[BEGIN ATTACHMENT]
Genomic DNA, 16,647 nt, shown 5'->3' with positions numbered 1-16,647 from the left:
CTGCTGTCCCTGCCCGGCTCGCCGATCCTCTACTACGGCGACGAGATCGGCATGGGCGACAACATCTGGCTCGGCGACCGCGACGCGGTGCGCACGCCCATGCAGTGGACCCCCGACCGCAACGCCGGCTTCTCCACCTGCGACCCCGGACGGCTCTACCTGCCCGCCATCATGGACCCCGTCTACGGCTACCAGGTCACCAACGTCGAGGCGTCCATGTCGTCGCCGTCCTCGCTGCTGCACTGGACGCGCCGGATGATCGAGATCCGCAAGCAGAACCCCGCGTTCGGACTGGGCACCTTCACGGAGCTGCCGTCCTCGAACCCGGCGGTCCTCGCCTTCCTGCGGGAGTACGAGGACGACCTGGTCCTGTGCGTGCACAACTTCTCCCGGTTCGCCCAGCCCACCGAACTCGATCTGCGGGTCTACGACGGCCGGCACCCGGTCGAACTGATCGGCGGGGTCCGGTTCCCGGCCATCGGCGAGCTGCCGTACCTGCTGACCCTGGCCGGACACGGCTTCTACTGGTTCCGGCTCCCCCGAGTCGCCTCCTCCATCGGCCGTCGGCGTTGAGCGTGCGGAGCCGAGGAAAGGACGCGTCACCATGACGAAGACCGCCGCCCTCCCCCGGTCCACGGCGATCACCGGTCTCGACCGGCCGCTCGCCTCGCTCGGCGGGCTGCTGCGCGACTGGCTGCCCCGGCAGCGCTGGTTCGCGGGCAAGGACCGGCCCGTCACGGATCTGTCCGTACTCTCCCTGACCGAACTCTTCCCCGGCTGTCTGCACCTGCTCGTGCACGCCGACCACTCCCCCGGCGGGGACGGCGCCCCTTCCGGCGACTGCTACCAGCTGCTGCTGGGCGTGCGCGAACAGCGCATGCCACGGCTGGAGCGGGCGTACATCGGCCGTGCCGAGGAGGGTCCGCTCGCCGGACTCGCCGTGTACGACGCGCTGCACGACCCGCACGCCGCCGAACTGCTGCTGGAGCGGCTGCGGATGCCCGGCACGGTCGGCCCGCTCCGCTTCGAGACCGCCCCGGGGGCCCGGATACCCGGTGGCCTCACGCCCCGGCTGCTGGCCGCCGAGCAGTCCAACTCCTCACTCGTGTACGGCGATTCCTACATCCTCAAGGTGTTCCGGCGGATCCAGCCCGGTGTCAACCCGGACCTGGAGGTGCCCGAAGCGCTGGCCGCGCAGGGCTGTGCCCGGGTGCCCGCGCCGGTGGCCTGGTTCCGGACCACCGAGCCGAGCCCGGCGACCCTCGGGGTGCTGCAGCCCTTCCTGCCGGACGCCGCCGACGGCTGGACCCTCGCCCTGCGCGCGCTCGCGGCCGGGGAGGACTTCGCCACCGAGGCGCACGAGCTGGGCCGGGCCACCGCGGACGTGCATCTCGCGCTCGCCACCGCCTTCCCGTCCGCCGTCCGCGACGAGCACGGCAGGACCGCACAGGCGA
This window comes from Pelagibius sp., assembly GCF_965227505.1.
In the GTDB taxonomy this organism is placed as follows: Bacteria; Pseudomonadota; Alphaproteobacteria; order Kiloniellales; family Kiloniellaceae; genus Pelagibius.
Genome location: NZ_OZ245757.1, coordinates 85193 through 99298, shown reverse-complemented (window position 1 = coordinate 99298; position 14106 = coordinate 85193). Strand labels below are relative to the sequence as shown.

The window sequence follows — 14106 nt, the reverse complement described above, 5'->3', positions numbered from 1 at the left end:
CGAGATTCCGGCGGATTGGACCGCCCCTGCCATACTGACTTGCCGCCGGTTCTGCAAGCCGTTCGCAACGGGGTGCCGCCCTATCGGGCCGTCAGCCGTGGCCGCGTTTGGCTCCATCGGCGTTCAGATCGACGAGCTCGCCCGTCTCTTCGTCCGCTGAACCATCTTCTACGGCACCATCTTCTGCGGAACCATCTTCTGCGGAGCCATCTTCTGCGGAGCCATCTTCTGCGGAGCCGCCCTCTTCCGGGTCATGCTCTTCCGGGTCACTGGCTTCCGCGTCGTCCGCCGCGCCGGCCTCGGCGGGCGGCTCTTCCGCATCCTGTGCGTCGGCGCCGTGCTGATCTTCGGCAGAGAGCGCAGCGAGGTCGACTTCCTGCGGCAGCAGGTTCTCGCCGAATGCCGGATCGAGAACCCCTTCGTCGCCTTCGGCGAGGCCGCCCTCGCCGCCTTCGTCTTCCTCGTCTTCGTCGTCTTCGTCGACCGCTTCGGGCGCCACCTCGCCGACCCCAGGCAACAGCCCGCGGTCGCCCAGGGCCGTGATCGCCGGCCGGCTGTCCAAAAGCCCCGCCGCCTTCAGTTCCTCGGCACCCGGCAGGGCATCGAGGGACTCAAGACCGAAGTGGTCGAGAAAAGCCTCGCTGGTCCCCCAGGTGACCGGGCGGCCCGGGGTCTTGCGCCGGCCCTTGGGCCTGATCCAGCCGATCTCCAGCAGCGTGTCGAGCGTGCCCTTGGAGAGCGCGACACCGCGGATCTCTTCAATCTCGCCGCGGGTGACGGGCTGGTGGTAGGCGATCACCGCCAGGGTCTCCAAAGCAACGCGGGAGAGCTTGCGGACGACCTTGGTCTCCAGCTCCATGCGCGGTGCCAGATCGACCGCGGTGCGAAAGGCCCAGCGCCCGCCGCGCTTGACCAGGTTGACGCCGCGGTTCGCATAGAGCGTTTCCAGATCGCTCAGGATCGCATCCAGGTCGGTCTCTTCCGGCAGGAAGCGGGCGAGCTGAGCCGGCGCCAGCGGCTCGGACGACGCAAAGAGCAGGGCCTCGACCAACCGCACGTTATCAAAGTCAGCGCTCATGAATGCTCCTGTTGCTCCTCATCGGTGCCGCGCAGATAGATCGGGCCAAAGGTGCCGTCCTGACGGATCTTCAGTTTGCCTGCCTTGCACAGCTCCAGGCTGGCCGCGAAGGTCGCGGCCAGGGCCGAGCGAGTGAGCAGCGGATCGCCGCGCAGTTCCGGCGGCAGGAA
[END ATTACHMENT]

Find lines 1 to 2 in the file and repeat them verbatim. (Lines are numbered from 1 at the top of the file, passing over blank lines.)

Genomic DNA, 16,647 nt, shown 5'->3' with positions numbered 1-16,647 from the left:
CTGCTGTCCCTGCCCGGCTCGCCGATCCTCTACTACGGCGACGAGATCGGCATGGGCGACAACATCTGGCTCGGCGACCGCGACGCGGTGCGCACGCCCATGCAGTGGACCCCCGACCGCAACGCCGGCTTCTCCACCTGCGACCCCGGACGGCTCTACCTGCCCGCCATCATGGACCCCGTCTACGGCTACCAGGTCACCAACGTCGAGGCGTCCATGTCGTCGCCGTCCTCGCTGCTGCACTGGACGCGCCGGATGATCGAGATCCGCAAGCAGAACCCCGCGTTCGGACTGGGCACCTTCACGGAGCTGCCGTCCTCGAACCCGGCGGTCCTCGCCTTCCTGCGGGAGTACGAGGACGACCTGGTCCTGTGCGTGCACAACTTCTCCCGGTTCGCCCAGCCCACCGAACTCGATCTGCGGGTCTACGACGGCCGGCACCCGGTCGAACTGATCGGCGGGGTCCGGTTCCCGGCCATCGGCGAGCTGCCGTACCTGCTGACCCTGGCCGGACACGGCTTCTACTGGTTCCGGCTCCCCCGAGTCGCCTCCTCCATCGGCCGTCGGCGTTGAGCGTGCGGAGCCGAGGAAAGGACGCGTCACCATGACGAAGACCGCCGCCCTCCCCCGGTCCACGGCGATCACCGGTCTCGACCGGCCGCTCGCCTCGCTCGGCGGGCTGCTGCGCGACTGGCTGCCCCGGCAGCGCTGGTTCGCGGGCAAGGACCGGCCCGTCACGGATCTGTCCGTACTCTCCCTGACCGAACTCTTCCCCGGCTGTCTGCACCTGCTCGTGCACGCCGACCACTCCCCCGGCGGGGACGGCGCCCCTTCCGGCGACTGCTACCAGCTGCTGCTGGGCGTGCGCGAACAGCGCATGCCACGGCTGGAGCGGGCGTACATCGGCCGTGCCGAGGAGGGTCCGCTCGCCGGACTCGCCGTGTACGACGCGCTGCACGACCCGCACGCCGCCGAACTGCTGCTGGAGCGGCTGCGGATGCCCGGCACGGTCGGCCCGCTCCGCTTCGAGACCGCCCCGGGGGCCCGGATACCCGGTGGCCTCACGCCCCGGCTGCTGGCCGCCGAGCAGTCCAACTCCTCACTCGTGTACGGCGATTCCTACATCCTCAAGGTGTTCCGGCGGATCCAGCCCGGTGTCAACCCGGACCTGGAGGTGCCCGAAGCGCTGGCCGCGCAGGGCTGTGCCCGGGTGCCCGCGCCGGTGGCCTGGTTCCGGACCACCGAGCCGAGCCCGGCGACCCTCGGGGTGCTGCAGCCCTTCCTGCCGGACGCCGCCGACGGCTGGACCCTCGCCCTGCGCGCGCTCGCGGCCGGGGAGGACTTCGCCACCGAGGCGCACGAGCTGGGCCGGGCCACCGCGGACGTGCATCTCGCGCTCGCCACCGCCTTCCCGTCCGCCGTCCGCGACGAGCACGGCAGGACCGCACAGGCGA